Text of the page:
While there are over a billion PCs worldwide, most of which are running Windows XP, Vista or 7, there are hundreds of millions of smartphones and several tens of millions of modern-day tablets, most of which have nothing to do with anything from MS.
Thus, while Microsoft's vision for a 'computer on every desk' was effectively achieved long ago, at least in the Western world, any visions it had of being the deliverer of computing technologies and power 'anywhere, anytime and on any device' have been seriously derailed by its ever more powerful competitors.
Even Linux has advanced and matured greatly over the last few years, making it easier than ever for those who wish to live Microsoft-free lives to actually do so.
But for all those who wish to live Microsoft-free lives, there are still hundreds of millions, if not more, who actually use Microsoft products, and like them, at least to some degree, and want to see Microsoft's real response to the Apples, Googles and Linuxes of the world.
That response thus far is a public demo of a Windows 8 build, an while it appears to be 12 to 18 months away at the earliest, something that seems an awfully long, long, long time away in today's very fast moving world, the demo has at least been surprisingly good, blending the power of Windows 7 with the finger-friendliness and Apple-esque finesse of Windows Phone 7.
So, now that you have some of my thoughts on the topic, what have Ovum's orators had to say regarding Microsoft's upcoming OS?
All the details are on page two, please read on!
In a media release entitled 'Microsoft showcases Windows 8', Ovum's 'onalysts' noted that Microsoft's announcement (and demo) 'comes just a week after Google announced its light-weight, instant-on, cloud-centric notebook, and is no doubt intended to make people think more deeply about their actual computing requirements rather than following the hype and the crowd.'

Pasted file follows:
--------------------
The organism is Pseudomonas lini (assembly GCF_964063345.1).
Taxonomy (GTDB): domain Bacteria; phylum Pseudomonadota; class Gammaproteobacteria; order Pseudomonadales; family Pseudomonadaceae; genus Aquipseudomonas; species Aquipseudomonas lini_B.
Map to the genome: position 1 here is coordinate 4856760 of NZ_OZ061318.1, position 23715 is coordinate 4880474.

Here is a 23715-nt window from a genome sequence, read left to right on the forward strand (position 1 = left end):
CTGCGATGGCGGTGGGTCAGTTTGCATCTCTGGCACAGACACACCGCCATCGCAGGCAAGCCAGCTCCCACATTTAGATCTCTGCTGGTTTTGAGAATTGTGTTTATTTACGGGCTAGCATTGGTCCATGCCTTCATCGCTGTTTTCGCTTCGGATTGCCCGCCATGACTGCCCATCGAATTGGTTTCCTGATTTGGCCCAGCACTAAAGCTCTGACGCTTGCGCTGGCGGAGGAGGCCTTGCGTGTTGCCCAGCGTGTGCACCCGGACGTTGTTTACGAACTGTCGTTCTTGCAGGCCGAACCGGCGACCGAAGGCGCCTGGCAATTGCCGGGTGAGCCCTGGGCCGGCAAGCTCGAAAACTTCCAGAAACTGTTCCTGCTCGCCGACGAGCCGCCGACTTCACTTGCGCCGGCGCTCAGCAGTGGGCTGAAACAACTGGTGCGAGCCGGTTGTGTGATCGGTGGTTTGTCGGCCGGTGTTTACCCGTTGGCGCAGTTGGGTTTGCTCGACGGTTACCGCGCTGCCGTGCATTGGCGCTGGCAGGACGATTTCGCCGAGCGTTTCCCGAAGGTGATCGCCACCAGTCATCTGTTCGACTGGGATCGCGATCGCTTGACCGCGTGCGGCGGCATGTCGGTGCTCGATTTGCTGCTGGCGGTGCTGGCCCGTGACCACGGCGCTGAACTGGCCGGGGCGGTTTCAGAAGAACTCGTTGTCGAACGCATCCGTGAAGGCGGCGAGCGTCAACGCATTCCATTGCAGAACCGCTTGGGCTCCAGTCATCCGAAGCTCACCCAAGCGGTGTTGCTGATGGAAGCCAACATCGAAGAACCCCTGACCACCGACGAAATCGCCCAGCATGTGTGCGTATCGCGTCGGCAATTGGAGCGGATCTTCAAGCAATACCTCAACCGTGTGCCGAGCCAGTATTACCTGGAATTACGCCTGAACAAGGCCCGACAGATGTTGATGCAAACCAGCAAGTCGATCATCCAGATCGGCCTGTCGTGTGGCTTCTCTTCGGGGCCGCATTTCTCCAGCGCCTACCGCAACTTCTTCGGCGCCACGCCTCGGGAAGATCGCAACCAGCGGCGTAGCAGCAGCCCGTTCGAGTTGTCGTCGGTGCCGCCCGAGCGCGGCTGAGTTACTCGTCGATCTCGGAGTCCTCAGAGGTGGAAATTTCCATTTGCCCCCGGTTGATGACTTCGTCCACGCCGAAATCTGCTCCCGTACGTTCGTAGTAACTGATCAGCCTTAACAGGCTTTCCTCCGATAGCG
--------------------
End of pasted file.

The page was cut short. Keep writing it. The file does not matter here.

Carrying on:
Ovum continues, stating that: 'Tablet devices, such as the Apple iPad, the Motorola Xoom and RIM's BlackBerry PlayBook, are offering users an alternative computing 'lifestyle', much as the iPhone and Android-based smartphones have changed the way we think about mobile phones.'
However, as Ovum notes, 'most business users of these new tablet devices have not yet ditched their desktop or laptops PCs, preferring instead to use them as a convenient and more usable extension to their primary computer while on the move or away from their desk.'
Thus, sayeth Ovum, 'Windows 8 will, if Microsoft's hardware partners come up with good designs, provide business users and the huge community of 'content creators' with a tablet-sized device that has a full touch-based user interface, an ability to run standard Windows productivity tools and business applications, and the ability to connect to, and communicate with, a plethora of computing peripherals.'
To finish, Ovum ends with a warning for Microsoft.
The analysts conclude by saying that: 'We believe that Microsoft is still a viable market-maker, and that reports of its imminent demise are somewhat over exaggerated.
'However, the world's most powerful IT company must bring its innovations to market in a more complete and marketable manner than has been the case to date.'
Ovum are right - Microsoft's latest Windows 8 has not been brought to market in a form that consumers, let alone developers or beta testers are able to download and try, there's no word on Windows 8's completeness, and good luck trying to market a product that isn't even finished yet.
The demo was definitely slick - Windows 8 looks like a completely finished product from the demo, and one wonders what is actually wrong or unfinished about Windows 8 that Microsoft couldn't launch it immediately.
Unless Microsoft has some kind of 2010 launch date surprise in store, Windows 8 had better change even more dramatically over the next 12 to 18 months, otherwise we'll all be looking at the demo and the finished product and will be wondering why it took so much extra time.
So, as Ovum states, 'the world's most powerful IT company must bring its innovations to market in a more complete and marketable manner than has been the case to date'.
The world is waiting, Microsoft. It won't wait forever. Hurry up!